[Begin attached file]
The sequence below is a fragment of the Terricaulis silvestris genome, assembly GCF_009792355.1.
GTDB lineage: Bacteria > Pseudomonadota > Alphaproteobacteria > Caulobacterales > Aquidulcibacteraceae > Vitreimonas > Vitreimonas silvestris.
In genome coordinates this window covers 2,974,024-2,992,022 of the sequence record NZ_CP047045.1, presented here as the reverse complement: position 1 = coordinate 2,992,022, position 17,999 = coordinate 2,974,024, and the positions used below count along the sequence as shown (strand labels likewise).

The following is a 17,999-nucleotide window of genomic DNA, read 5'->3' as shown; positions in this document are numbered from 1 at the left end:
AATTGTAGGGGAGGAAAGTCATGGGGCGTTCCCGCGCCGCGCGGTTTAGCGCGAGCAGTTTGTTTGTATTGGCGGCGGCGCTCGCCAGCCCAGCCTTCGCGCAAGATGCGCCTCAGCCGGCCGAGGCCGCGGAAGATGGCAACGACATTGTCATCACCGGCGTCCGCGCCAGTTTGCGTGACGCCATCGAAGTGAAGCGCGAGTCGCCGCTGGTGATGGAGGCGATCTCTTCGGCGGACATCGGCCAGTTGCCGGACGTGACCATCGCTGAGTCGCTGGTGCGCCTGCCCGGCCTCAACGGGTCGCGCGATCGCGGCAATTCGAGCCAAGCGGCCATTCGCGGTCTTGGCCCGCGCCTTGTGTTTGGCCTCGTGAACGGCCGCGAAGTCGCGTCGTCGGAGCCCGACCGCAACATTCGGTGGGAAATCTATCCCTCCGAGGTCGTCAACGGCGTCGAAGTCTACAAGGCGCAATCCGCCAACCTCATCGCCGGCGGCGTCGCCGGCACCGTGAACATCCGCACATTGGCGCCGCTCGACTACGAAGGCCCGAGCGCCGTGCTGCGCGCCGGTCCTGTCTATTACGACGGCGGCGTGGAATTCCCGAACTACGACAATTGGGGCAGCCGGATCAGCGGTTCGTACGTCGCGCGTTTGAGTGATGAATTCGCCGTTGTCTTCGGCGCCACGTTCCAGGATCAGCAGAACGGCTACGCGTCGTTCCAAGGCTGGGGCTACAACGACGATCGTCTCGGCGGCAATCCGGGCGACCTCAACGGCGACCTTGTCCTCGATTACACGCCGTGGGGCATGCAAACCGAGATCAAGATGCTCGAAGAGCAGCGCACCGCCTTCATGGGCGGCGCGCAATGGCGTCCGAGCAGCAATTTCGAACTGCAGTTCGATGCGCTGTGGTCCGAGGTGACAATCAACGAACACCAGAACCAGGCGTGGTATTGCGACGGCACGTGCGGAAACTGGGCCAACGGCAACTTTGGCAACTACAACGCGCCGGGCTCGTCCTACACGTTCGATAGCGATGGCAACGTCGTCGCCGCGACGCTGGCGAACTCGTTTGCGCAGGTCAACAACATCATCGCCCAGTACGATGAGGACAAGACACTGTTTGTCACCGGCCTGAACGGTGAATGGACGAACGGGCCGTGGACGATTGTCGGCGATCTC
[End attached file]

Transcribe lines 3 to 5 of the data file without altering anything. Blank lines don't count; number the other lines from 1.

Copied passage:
In genome coordinates this window covers 2,974,024-2,992,022 of the sequence record NZ_CP047045.1, presented here as the reverse complement: position 1 = coordinate 2,992,022, position 17,999 = coordinate 2,974,024, and the positions used below count along the sequence as shown (strand labels likewise).

The following is a 17,999-nucleotide window of genomic DNA, read 5'->3' as shown; positions in this document are numbered from 1 at the left end:
AATTGTAGGGGAGGAAAGTCATGGGGCGTTCCCGCGCCGCGCGGTTTAGCGCGAGCAGTTTGTTTGTATTGGCGGCGGCGCTCGCCAGCCCAGCCTTCGCGCAAGATGCGCCTCAGCCGGCCGAGGCCGCGGAAGATGGCAACGACATTGTCATCACCGGCGTCCGCGCCAGTTTGCGTGACGCCATCGAAGTGAAGCGCGAGTCGCCGCTGGTGATGGAGGCGATCTCTTCGGCGGACATCGGCCAGTTGCCGGACGTGACCATCGCTGAGTCGCTGGTGCGCCTGCCCGGCCTCAACGGGTCGCGCGATCGCGGCAATTCGAGCCAAGCGGCCATTCGCGGTCTTGGCCCGCGCCTTGTGTTTGGCCTCGTGAACGGCCGCGAAGTCGCGTCGTCGGAGCCCGACCGCAACATTCGGTGGGAAATCTATCCCTCCGAGGTCGTCAACGGCGTCGAAGTCTACAAGGCGCAATCCGCCAACCTCATCGCCGGCGGCGTCGCCGGCACCGTGAACATCCGCACATTGGCGCCGCTCGACTACGAAGGCCCGAGCGCCGTGCTGCGCGCCGGTCCTGTCTATTACGACGGCGGCGTGGAATTCCCGAACTACGACAATTGGGGCAGCCGGATCAGCGGTTCGTACGTCGCGCGTTTGAGTGATGAATTCGCCGTTGTCTTCGGCGCCACGTTCCAGGATCAGCAGAACGGCTACGCGTCGTTCCAAGGCTGGGGCTACAACGACGATCGTCTCGGCGGCAATCCGGGCGACCTCAACGGCGACCTTGTCCTCGATTACACGCCGTGGGGCATGCAAACCGAGATCAAGATGCTCGAAGAGCAGCGCACCGCCTTCATGGGCGGCGCGCAATGGCGTCCGAGCAGCAATTTCGAACTGCAGTTCGATGCGCTGTGGTCCGAGGTGACAATCAACGAACACCAGAACCAGGCGTGGTATTGCGACGGCACGTGCGGAAACTGGGCCAACGGCAACTTTGGCAACTACAACGCGCCGGGCTCGTCCTACACGTTCGATAGCGATGGCAACGTCGTCGCCGCGACGCTGGCGAACTCGTTTGCGCAGGTCAACAACATCATCGCCCAGTACGATGAGGACAAGACACTGTTTGTCACCGGCCTGAACGGTGAATGGACGAACGGGCCGTGGACGATTGTCGGCGATCTC